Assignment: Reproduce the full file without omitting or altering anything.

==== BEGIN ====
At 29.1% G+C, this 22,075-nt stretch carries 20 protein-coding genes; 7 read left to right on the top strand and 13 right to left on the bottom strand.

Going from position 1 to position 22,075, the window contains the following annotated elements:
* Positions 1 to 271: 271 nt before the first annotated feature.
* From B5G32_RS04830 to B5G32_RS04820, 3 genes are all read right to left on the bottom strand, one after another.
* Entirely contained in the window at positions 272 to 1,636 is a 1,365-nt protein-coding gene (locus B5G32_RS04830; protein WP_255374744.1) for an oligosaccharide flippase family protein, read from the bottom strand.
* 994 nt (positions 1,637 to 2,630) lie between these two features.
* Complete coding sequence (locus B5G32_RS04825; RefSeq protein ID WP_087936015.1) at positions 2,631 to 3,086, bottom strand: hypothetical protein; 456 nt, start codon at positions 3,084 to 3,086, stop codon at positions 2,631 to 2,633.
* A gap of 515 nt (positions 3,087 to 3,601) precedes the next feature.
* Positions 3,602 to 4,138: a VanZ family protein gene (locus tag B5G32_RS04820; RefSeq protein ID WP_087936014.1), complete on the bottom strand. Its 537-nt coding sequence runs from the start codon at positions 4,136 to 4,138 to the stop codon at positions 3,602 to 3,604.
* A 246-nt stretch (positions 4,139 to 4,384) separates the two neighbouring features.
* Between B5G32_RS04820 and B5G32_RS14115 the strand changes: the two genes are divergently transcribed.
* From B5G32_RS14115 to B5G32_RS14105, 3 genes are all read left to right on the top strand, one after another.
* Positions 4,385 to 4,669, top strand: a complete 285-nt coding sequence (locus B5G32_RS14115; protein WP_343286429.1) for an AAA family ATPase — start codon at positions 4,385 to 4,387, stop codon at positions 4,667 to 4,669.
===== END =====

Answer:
At 29.1% G+C, this 22,075-nt stretch carries 20 protein-coding genes; 7 read left to right on the top strand and 13 right to left on the bottom strand.

Going from position 1 to position 22,075, the window contains the following annotated elements:
* Positions 1 to 271: 271 nt before the first annotated feature.
* From B5G32_RS04830 to B5G32_RS04820, 3 genes are all read right to left on the bottom strand, one after another.
* Entirely contained in the window at positions 272 to 1,636 is a 1,365-nt protein-coding gene (locus B5G32_RS04830; protein WP_255374744.1) for an oligosaccharide flippase family protein, read from the bottom strand.
* 994 nt (positions 1,637 to 2,630) lie between these two features.
* Complete coding sequence (locus B5G32_RS04825; RefSeq protein ID WP_087936015.1) at positions 2,631 to 3,086, bottom strand: hypothetical protein; 456 nt, start codon at positions 3,084 to 3,086, stop codon at positions 2,631 to 2,633.
* A gap of 515 nt (positions 3,087 to 3,601) precedes the next feature.
* Positions 3,602 to 4,138: a VanZ family protein gene (locus tag B5G32_RS04820; RefSeq protein ID WP_087936014.1), complete on the bottom strand. Its 537-nt coding sequence runs from the start codon at positions 4,136 to 4,138 to the stop codon at positions 3,602 to 3,604.
* A 246-nt stretch (positions 4,139 to 4,384) separates the two neighbouring features.
* Between B5G32_RS04820 and B5G32_RS14115 the strand changes: the two genes are divergently transcribed.
* From B5G32_RS14115 to B5G32_RS14105, 3 genes are all read left to right on the top strand, one after another.
* Positions 4,385 to 4,669, top strand: a complete 285-nt coding sequence (locus B5G32_RS14115; protein WP_343286429.1) for an AAA family ATPase — start codon at positions 4,385 to 4,387, stop codon at positions 4,667 to 4,669.